United States v. Associated Press

Decision Date06 October 1943
Citation52 F. Supp. 362
CourtU.S. District Court — Southern District of New York


Charles B. Rugg, of Boston, Mass., and John Henry Lewin, of Washington, D. C., for plaintiff.

Timothy N. Pfeiffer and Morris Hadley, both of New York City, for Associated Press et al.

Robert T. Neill, of San Angelo, Tex., for special committee of Associated Press members in smaller communities.

Weymouth Kirkland, of Chicago, Ill., for Chicago Tribune and Robert R. McCormick.

Before L. HAND, SWAN, and AUGUSTUS N. HAND, Circuit Judges.

L. HAND, Circuit Judge.

This action comes before a special court, convened under § 28 of 15 U.S.C.A., upon a motion by the plaintiff for summary judgment. The complaint charged that the defendants had conspired to restrain and monopolize interstate commerce in violation of the Sherman Act, 15 U.S.C.A. §§ 1-7, 15 note, and the Clayton Act, 38 Stat. 730, and prayed that they be enjoined. The particulars of the charge may be summarized as follows: (1) A by-law, restricting membership in the Associated Press—which we shall call AP—to such applicants as a majority of all the members may elect, and then only upon conditions which we shall describe later; (2) other by-laws, forbidding members of AP and their employees to communicate to anyone else any "spontaneous news", so-called, communicated by them to AP, and forbidding AP to communicate its dispatches to non-members; (3) the purchase by AP of the shares of a news picture company—Wide World Photos, Inc.(this in violation of § 7 of the Clayton Act, 15 U.S.C.A. § 18); (4) an agreement of AP with the Canadian Press, a similar organization operating in Canada, by which each furnishes its news exclusively to the other. The defendants have answered, and much evidence has been taken in the form of interrogatories, admissions under Rule 36, examinations before trial, and affidavits. Upon all of these the plaintiff has now moved for summary judgment. Although upon such a motion we are confined to such facts as are not disputed, or as to which the dispute does not raise any substantial issue, for reasons that will appear we hold that a trial will not be necessary. The case is therefore in posture for final disposition both as to those matters as to which we decide in the plaintiff's favor, and as to those as to which we decide in the defendants'.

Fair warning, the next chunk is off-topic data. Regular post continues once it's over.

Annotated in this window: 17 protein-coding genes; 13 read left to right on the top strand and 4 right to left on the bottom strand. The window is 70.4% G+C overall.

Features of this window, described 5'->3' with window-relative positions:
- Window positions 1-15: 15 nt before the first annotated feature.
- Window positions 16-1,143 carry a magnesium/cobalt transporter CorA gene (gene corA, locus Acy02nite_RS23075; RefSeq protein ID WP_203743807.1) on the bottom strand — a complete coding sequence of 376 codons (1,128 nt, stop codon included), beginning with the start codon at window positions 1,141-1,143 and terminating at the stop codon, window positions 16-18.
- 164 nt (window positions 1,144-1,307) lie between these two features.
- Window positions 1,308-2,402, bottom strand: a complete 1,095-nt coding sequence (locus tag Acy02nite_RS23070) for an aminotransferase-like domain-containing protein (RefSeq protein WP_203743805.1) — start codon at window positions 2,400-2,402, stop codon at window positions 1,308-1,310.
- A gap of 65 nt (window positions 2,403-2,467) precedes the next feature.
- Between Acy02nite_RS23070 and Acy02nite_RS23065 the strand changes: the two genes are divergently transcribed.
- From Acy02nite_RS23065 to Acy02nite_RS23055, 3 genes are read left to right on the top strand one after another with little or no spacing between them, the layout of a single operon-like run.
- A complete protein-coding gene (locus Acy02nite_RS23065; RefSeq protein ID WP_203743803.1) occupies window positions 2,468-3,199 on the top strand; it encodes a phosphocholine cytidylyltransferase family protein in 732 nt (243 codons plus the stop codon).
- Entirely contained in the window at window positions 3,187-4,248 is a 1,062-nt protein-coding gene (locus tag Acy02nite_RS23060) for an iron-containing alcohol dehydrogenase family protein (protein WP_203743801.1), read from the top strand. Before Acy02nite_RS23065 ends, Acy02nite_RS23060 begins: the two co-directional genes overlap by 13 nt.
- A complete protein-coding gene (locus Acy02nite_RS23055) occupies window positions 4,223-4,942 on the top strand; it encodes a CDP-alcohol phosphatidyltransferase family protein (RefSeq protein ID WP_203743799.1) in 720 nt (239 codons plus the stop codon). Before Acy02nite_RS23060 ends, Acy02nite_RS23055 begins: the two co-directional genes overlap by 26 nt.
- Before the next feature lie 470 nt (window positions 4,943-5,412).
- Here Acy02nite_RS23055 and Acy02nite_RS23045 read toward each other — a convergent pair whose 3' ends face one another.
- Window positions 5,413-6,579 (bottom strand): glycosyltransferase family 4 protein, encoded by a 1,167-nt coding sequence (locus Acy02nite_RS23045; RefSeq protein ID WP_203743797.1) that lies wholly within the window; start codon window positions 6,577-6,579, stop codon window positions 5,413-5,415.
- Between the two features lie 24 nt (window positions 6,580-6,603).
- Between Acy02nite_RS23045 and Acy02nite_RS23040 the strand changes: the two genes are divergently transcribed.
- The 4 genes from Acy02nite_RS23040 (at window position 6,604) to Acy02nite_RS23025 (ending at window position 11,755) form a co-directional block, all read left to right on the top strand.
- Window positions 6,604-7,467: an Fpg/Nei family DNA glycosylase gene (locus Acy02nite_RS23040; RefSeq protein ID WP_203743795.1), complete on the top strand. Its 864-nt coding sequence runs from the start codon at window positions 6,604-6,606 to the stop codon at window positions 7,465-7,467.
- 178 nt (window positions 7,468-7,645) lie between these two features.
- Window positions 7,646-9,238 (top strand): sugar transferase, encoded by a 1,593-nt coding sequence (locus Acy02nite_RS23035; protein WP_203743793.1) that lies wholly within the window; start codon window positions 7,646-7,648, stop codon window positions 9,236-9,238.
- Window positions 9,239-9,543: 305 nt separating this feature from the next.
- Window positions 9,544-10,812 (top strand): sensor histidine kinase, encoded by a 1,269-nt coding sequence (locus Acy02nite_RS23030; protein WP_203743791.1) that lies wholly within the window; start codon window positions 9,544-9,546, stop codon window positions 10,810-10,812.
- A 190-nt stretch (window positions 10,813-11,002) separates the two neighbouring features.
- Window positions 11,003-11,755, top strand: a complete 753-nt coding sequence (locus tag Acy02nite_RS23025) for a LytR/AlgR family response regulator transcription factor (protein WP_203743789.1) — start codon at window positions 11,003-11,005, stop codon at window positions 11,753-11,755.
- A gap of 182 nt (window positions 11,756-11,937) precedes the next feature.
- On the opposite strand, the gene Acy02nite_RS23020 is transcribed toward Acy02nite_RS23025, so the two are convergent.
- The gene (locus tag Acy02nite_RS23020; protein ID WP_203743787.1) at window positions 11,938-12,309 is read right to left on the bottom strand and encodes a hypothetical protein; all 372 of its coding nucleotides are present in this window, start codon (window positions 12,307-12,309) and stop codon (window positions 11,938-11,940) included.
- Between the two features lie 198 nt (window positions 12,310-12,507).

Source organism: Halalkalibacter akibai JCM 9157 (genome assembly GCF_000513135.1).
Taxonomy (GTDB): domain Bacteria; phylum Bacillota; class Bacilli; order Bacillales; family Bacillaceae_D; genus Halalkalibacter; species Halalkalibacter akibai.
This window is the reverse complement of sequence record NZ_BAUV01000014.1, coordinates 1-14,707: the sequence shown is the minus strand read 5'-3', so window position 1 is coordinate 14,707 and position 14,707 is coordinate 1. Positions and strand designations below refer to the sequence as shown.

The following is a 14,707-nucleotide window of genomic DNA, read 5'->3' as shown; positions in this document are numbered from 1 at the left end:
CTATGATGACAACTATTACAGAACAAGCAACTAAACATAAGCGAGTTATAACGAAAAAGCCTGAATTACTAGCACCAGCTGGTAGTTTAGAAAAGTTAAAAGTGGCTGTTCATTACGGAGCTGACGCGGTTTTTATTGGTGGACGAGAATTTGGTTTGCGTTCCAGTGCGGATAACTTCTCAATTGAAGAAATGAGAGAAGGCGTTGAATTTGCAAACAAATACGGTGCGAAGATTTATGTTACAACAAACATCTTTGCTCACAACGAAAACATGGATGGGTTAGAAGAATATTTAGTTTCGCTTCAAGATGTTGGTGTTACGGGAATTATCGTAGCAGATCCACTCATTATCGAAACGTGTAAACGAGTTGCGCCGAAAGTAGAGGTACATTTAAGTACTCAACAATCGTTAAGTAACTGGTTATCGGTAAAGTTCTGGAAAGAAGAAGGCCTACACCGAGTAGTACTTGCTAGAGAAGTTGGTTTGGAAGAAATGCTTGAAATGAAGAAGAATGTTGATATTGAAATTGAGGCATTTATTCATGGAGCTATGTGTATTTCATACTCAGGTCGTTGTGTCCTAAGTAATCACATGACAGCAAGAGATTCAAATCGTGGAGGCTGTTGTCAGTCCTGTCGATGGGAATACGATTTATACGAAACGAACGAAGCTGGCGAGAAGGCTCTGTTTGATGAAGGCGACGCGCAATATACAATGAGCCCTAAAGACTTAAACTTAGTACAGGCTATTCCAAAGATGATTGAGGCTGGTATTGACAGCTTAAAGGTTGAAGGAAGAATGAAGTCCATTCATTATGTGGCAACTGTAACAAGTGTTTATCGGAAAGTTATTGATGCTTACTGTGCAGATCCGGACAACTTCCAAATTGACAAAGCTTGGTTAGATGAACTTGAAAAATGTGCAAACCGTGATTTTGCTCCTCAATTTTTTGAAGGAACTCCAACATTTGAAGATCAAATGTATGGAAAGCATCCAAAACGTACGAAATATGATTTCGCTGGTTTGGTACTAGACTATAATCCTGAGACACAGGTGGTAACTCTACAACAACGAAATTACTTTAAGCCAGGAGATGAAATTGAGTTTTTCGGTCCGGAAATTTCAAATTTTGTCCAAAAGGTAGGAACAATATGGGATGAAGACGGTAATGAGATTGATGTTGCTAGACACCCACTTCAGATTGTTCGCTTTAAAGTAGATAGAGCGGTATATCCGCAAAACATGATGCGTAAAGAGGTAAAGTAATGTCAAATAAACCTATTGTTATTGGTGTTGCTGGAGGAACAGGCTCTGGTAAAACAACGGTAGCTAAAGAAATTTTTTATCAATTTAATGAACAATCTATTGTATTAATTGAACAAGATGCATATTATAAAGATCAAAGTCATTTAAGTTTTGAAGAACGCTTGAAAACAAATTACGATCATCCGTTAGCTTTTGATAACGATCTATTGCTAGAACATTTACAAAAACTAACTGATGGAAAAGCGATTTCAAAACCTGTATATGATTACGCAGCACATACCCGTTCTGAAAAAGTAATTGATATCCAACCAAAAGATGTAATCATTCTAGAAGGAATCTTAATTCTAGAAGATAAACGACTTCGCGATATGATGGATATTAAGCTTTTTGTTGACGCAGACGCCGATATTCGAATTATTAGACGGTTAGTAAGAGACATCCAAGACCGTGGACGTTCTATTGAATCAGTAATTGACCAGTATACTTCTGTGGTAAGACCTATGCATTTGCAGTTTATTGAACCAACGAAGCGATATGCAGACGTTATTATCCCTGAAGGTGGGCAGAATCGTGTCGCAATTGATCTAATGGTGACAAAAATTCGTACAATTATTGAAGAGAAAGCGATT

AP is a New York corporation organized in 1900, the successor of an Illinois corporation of the same name. It is not a profit-making company, but strictly co-operative, paying its expenses by assessments levied upon its members, and never declaring any dividends, although it has accumulated large assets. Its purpose, as its charter declares, is "the collection and interchange, with greater economy and efficiency, of information and intelligence for publication in the newspapers" of its members. The news which it gathers is of two kinds, domestic and foreign; and originally it relied for the first largely upon the interchange of news between members, the association acting somewhat as a clearing house. News gathered in this way on the spot—"spontaneous news"—is still sent by members to be properly edited at the central offices which then sends it out at large. In recent years, however, although news so collected still remains an important part of its dispatches, AP has itself set up so many collecting agencies that the importance of such news has much diminished. Similarly as to foreign news. Originally AP obtained this from collecting agencies abroad whose dispatches it received and transmitted to its members after proper editing. As it has grown in size, however, it has set up its own foreign agencies like its domestic ones, and has come to depend less and less upon independent foreign news gatherers.